“The emotions unleashed . . . are painfully universal. Yet you know exactly where in the universe you are. This is the hallmark of great short stories.” — Radhika Jones, Time magazine
“An explosive collection.”
— Los Angeles Times
“Wondrous, with vast loneliness underlying each syllable. . . . A collection whose individual pieces fascinate.”
“In Danish, the word ‘baboon’ is often used as an endearing reproach to children who misbehave. In Aidt’s stories, however, it is the adults who are the real baboons (indeed, her characters are frequently described as resembling animals), reduced to a state of almost infantile single-mindedness and moral poverty. . . . [A] violent, beautiful, breathlessly paced collection.”
— Los Angels Review of Books
“The strength of Aidt and her admirable translator Denise Newman . . . comes through the book’s steadfast gaze into the shadows of life. . . . Undoubtedly one of the most intelligent writers of the contemporary literary world, Aidt is also clearly one of the most compassionate—and therefore one of the most important—voices in fiction.”
— Music & Literature
“Naja Marie Aidt’s stories ask not only what could be hiding beneath the surface of our otherwise calm lives, but what has been hiding there all along. They are odd and surprising, and refreshing in that they offer no conclusions. She is the writer of dark secrets.”
— Sarah Gerard, author of Binary Star
“[P]recise and evocative, often inspiring a strange balance between curiosity and anxiety in the reader. . . . [Aidt] inspires readers to read between the lines.”
— Publishers Weekly
“[Baboon’s] universe is the same as that of Ingmar Bergman films. A harsh bleakness of people speaking pointedly to each other in moments when there should be tenderness, where violence explodes, engendered by nothing. . . . [W]e see in these temper tantrums our worst selves.”
“Best news of the year: Naja Marie Aidt’s Baboon, recognized in Scandinavia and beyond as a chiaroscuro tour de force, is finally available in English. This miraculous translation by American poet Denise Newman showcases Aidt’s uncanny eye for light in all its nuances, as well as her unerring ear for the many forms of language. Newman captures the tantalizing, evocative undertones of Aidt’s originals, allowing English-speaking readers to meet this award-winning Danish author at her quirky best.”
— Susanna Nied, translator of The Alphabet by Inger Christensen
Naja Marie Aidt’s recent collection of short stories Baboon is characterized by tackling somewhat uneasy issues such as adultery, divorce, violence, disease, sexuality, and physical attraction. Notice, however, that this interest in repression, pent-up feelings, affection, aggression, and fear is presented without any form of sentimentality, which makes the volume quite remarkable. . . . Add to this the unusual, laconic language and the extraordinary plots and you are faced with a universe that unmistakably is that of Naja Marie Aidt.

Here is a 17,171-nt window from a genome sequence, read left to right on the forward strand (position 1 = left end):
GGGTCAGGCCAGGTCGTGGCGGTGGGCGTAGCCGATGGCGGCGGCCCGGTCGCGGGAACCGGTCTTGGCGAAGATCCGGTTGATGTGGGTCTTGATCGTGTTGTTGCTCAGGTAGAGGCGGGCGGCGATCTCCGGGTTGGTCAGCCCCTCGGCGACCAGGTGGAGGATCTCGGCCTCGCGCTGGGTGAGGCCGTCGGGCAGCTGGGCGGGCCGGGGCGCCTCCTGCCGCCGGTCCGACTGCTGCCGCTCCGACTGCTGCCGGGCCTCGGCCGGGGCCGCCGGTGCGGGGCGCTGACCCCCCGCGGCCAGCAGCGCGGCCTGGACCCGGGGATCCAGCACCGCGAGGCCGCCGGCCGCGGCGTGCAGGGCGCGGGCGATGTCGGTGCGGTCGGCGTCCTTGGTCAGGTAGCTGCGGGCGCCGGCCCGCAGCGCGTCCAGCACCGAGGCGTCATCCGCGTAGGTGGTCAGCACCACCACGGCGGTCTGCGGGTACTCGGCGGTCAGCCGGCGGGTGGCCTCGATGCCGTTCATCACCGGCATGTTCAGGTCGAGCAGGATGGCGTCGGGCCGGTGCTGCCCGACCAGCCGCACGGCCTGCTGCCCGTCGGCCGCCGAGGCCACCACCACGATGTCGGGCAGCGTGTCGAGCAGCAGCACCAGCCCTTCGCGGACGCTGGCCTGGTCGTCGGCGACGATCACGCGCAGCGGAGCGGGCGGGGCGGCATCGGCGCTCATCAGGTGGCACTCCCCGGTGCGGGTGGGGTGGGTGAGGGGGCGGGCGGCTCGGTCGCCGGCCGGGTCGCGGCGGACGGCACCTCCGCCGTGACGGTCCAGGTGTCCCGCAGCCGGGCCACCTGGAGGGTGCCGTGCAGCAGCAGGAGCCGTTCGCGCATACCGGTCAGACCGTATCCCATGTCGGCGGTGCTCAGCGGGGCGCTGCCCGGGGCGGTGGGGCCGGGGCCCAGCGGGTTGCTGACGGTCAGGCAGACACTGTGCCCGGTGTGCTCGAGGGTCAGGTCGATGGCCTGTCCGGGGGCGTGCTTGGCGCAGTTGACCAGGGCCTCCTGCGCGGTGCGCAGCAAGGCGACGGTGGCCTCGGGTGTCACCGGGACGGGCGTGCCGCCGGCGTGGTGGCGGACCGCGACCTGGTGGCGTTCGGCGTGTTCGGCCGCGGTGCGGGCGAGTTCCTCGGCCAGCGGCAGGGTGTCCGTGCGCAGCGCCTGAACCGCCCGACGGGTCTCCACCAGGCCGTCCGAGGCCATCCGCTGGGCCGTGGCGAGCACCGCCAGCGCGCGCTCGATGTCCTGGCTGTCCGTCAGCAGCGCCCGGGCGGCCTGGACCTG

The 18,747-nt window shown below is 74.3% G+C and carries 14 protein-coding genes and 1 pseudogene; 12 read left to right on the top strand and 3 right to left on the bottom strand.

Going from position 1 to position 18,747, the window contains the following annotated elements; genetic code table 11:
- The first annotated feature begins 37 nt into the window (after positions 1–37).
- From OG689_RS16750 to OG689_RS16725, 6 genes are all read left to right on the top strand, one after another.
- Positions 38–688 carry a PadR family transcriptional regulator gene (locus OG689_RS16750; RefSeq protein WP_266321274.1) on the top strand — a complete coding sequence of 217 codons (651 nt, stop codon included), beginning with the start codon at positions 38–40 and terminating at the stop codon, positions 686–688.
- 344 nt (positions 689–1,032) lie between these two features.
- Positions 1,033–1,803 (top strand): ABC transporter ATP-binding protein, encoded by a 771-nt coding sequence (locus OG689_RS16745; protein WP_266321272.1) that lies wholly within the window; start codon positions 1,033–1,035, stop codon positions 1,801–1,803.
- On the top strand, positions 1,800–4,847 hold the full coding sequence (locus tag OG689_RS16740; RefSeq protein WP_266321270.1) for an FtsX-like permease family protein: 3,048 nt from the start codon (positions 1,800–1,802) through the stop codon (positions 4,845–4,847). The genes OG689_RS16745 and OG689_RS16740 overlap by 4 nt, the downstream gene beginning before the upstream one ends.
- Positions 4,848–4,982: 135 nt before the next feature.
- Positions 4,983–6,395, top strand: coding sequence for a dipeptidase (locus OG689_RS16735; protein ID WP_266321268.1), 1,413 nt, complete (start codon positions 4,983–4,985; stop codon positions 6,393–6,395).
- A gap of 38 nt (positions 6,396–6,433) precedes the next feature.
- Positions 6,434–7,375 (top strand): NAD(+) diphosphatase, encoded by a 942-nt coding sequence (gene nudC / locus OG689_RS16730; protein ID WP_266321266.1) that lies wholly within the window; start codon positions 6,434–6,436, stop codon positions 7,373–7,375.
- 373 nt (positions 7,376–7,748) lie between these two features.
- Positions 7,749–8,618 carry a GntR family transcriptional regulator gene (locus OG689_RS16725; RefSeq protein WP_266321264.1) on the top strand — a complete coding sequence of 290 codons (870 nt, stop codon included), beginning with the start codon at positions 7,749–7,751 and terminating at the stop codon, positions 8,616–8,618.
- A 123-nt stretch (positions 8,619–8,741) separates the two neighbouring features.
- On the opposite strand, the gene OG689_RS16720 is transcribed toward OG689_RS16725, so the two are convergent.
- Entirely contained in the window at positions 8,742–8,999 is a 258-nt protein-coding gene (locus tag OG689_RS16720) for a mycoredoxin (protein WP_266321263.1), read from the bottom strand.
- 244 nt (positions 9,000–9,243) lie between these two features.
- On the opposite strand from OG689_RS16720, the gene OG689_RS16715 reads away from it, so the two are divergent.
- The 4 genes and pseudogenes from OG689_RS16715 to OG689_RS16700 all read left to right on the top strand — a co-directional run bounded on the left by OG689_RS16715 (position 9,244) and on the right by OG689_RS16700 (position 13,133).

— World Literature Today
“Overflowing with a mad passion, sudden rage, and quiet depression.”
— Lars Bukdahl, Weekendavisen
“Aidt’s universe is unmistakable.”
— Søren Vinterberg, Politiken
Beginning in the middle of crisis, then accelerating through plots that grow stranger by the page, Naja Marie Aidt’s stories have a feel all their own. Though they are built around the common questions of sex, love, desire, and gender relations, Aidt pushes them into her own desperate, frantic realm. In one, a whore shows up unannounced at a man’s apartment, roosts in his living room, and then violently threatens him when he tries to make her leave. In another, a wife takes her husband to a city where it is women, not men, who are the dominant sex—but was it all a hallucination when she finds herself tied to a board and dragged back to his car? And in the unforgettable “Blackcurrant,” two young women who have turned away from men and toward lesbianism abscond to a farm, where they discover that their neighbor’s son is experimenting with his own kind of sexuality. The first book from the widely lauded Aidt to reach the English language, Baboon delivers audacious writing that careens toward bizarre, yet utterly truthful, realizations.
“Naja Marie Aidt’s stories ask not only what could be hiding beneath the surface of our otherwise calm lives, but what has been hiding there all along. They are odd and surprising, and refreshing in that they offer no conclusions. She is the writer of dark secrets.” — Sarah Gerard, author of Binary Star
Originally from Greenland, Naja Marie Aidt is a Danish poet and author with nearly 20 works in various genres to her name. She has received numerous honors, including the Nordic nations’ most prestigious literary prize, the Nordic Council’s Literature Prize, in 2008 for Baboon, and her work has been translated into several languages. Her work has also been anthologized in the Best European Fiction series and has appeared in leading American journals of translation.
Denise Newman is a translator and a poet who has published three collections of poetry. She has translated two books by Denmark’s greatest modernist author, Inger Christensen, and her work has appeared widely, including in Denver Quarterly, Volt, Fence, New American Writing, and ZYZZYVA.